It seems almost everyone has heard of Massive Open Online Courses by now, but far fewer are aware of the rest of the spectrum of open educational resources. UNESCO coined OERs in 2002 and defined them as: “the open provision of educational resources, enabled by information and communication technologies, for consultation, use and adaptation by a community of users for noncommercial purposes.”
The concept of “open” is still varied, and very much debated, but generally it follows the framework set out by David Wiley, whose work is foundational within the open-education movement. In order to be open, the material must be readily accessible and anyone wishing to use it is able to revise, reuse, remix and redistribute.
Last year I flew to Utah for the 13th-annual Open Education Conference in Park Lake City. Every year in November, educators from all over the world gather to discuss open education, and this year two of the most popular topic were MOOCs and open textbooks. I’m currently writing my thesis on the adoption of open textbooks by instructors and my research has paralleled a time when Alberta is asking a lot of tough questions about the future of post-secondary education.
2013 saw the largest post-secondary cuts in 20 years. The workplace is changing and students require more flexible options for higher education. At the same time, with the costs of textbooks placed at $900 – $1600 annually per student, it is obvious there are barriers to post-secondary education that aren’t solved with eLearning alone.
Alberta students are starting to catch on to the idea of open textbooks. In January, Metro ran a story about the new policy accepted by the Council of Alberta University Students to adopt official policy calling for open textbooks. The policy heralds open textbooks as innovations that are cost-effective and will save both students and taxpayers money. They also cite British Columbia’s recent successes in undertaking a successful open-textbook initiative. The BC government and BCcampus have an open-textbook program that was set up by government to make textbooks for the 40 highest enrolled first- and second-year programs freely available for students electronically, or at low cost for a print-on-demand version.
Conner Brown, chair of the council at CAUS says initially there was some concern from faculty at the University of Calgary about moving to adopt the textbooks, but Brown says they have really come around. He says early talks with Dave Hancock, Minister of Advanced Education, have gone well and there may be something in the works soon.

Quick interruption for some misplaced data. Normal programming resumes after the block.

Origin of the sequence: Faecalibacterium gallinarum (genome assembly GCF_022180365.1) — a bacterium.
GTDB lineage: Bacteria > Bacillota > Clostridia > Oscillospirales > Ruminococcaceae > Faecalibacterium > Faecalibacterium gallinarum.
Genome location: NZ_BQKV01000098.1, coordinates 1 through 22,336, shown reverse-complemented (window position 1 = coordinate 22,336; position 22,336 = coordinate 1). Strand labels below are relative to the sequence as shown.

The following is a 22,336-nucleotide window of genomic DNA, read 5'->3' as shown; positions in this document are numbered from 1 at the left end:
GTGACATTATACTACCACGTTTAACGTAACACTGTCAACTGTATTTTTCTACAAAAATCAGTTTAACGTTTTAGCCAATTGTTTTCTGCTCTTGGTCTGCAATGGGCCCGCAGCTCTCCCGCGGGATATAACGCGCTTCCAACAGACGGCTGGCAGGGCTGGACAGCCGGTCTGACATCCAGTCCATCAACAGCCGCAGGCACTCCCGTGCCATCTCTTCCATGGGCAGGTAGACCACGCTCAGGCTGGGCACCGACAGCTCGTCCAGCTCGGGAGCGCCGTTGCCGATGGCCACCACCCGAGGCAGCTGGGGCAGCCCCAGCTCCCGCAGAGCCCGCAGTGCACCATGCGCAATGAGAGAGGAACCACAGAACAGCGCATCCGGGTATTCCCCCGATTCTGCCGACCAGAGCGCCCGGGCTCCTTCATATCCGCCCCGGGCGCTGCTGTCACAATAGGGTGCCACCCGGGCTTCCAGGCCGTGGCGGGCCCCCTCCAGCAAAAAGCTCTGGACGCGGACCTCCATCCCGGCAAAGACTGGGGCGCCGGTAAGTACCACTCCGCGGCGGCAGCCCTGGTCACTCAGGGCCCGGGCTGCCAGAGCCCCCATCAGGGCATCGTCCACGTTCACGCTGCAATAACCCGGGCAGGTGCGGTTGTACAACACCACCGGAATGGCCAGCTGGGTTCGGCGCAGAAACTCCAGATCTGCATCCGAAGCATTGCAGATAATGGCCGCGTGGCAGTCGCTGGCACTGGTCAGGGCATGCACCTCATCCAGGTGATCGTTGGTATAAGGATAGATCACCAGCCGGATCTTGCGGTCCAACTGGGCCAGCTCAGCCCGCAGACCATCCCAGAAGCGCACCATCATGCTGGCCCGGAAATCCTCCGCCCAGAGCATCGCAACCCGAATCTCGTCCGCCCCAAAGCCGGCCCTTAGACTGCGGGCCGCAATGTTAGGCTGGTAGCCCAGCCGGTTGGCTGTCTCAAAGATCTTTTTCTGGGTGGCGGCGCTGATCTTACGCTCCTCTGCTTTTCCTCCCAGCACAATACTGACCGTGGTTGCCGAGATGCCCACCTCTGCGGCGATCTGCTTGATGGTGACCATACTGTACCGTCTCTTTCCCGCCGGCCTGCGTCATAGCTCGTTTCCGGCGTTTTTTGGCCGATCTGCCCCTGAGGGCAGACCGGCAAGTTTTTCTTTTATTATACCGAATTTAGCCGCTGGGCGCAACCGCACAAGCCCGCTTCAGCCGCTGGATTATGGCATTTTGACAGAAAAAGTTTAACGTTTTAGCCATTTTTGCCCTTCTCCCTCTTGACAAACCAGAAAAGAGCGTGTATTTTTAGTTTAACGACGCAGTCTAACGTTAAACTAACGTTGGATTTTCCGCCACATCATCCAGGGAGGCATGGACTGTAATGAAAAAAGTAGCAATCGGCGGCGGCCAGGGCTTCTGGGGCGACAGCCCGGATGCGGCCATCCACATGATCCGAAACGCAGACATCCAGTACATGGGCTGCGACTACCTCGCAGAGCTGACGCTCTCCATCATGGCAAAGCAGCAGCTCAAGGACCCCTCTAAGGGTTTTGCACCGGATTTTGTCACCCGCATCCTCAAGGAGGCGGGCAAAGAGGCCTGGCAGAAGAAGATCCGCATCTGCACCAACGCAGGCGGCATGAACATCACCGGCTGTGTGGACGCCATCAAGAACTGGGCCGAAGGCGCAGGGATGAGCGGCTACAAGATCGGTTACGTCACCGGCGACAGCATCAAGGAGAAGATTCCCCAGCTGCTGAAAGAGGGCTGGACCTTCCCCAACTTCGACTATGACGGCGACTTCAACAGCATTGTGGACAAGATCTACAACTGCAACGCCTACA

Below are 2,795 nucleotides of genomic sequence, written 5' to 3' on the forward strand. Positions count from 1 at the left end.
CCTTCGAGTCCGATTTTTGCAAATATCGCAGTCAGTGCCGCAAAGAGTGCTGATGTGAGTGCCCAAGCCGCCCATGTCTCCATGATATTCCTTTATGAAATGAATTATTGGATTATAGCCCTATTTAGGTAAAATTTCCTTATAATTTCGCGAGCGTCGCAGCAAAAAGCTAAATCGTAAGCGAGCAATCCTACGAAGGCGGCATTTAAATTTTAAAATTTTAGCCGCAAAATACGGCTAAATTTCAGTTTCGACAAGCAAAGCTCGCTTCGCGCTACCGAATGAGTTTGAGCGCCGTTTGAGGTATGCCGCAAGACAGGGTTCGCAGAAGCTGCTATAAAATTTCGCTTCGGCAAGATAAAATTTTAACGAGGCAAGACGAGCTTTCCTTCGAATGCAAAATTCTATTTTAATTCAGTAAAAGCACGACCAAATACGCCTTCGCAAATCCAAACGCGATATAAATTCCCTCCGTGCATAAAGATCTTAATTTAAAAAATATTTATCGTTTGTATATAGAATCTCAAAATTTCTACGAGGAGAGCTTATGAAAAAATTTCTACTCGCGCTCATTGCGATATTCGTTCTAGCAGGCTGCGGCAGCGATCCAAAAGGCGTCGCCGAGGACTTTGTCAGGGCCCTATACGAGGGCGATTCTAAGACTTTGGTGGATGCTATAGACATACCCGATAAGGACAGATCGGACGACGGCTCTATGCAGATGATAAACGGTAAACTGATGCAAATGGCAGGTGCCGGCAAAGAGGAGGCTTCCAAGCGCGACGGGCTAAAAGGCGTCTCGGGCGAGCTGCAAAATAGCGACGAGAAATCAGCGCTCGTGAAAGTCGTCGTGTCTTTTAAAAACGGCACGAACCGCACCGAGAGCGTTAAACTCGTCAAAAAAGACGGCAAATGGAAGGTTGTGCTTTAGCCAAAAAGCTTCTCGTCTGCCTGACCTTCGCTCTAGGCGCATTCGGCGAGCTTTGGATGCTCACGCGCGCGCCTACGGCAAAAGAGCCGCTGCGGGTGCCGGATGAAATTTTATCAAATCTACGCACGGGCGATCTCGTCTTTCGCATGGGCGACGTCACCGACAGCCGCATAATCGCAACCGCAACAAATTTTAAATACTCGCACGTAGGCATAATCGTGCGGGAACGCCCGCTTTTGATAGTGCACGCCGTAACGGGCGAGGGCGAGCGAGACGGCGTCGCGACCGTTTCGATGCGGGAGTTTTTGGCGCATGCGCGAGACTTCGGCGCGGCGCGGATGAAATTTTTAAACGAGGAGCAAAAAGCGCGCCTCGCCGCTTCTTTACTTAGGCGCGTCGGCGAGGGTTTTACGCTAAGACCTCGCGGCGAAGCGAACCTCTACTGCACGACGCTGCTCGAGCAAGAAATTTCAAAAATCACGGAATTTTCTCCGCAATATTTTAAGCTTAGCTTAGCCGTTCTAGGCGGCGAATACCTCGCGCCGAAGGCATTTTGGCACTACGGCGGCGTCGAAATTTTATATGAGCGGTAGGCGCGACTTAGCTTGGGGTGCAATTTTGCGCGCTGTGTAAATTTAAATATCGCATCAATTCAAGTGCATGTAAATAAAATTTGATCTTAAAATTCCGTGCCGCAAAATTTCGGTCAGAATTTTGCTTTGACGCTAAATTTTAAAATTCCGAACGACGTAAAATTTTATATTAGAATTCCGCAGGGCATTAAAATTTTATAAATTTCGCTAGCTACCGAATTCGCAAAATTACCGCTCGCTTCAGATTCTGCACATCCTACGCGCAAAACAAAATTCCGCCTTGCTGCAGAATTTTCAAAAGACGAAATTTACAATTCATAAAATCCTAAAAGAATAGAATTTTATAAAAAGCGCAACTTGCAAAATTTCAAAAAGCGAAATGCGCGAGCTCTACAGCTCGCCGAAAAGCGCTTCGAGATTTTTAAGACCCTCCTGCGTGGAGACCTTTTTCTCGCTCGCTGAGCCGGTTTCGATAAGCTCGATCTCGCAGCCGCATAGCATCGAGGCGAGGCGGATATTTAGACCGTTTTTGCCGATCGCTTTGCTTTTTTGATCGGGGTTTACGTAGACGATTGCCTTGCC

“Given the rising cost of textbooks, it’s no surprise that students see real benefit in open-textbook programs, including personal cost savings and the ability to have their course text available for free in a digital format that they can carry on a tablet or other mobile device.”
Dr David Porter, executive director of BCcampus (and in the spirit of full disclosure, also my thesis supervisor),
says that government can help with the development of an open textbook.
“Open-textbook programs are funded by two sources generally,” Porter says. “Foundation grants or government funding programs. Both have a place in helping bootstrap a new approach to authoring and licensing of educational materials. In a public-education system, government funding support seems a natural extension of the investment governments make in helping to develop an educated citizenry. Open educational materials are part of a new information infrastructure for education.”
Porter says some of the biggest opposition to OERs comes from a lack of good information about how open licences work.
“They work with copyright, not against it,” Porter adds. “An open licence is an expression of rights by an author extending them to peers or the public with specific use rights. The Creative Commons licences have provided an amazing mechanism to support reuse, revision, remixing and redistribution of open resources and open textbooks. But we still need to educate and train more people in the education community to use these licences effectively.”
Some of the arguments against open textbooks appear tenuous at best. When professors cite the need for academic freedom, perhaps they should look more closely at what freedom open education provides for an instructor: the ability to manipulate course materials, to update and repurpose at will. As for getting your work out as an academic, the Open Citation Project has collected a bibliography of studies all demonstrating that having your work released on an open licence means increased downloads and citations. Looking at it that way, those educators locked behind paywalls have a freedom that is beginning to look rather limited.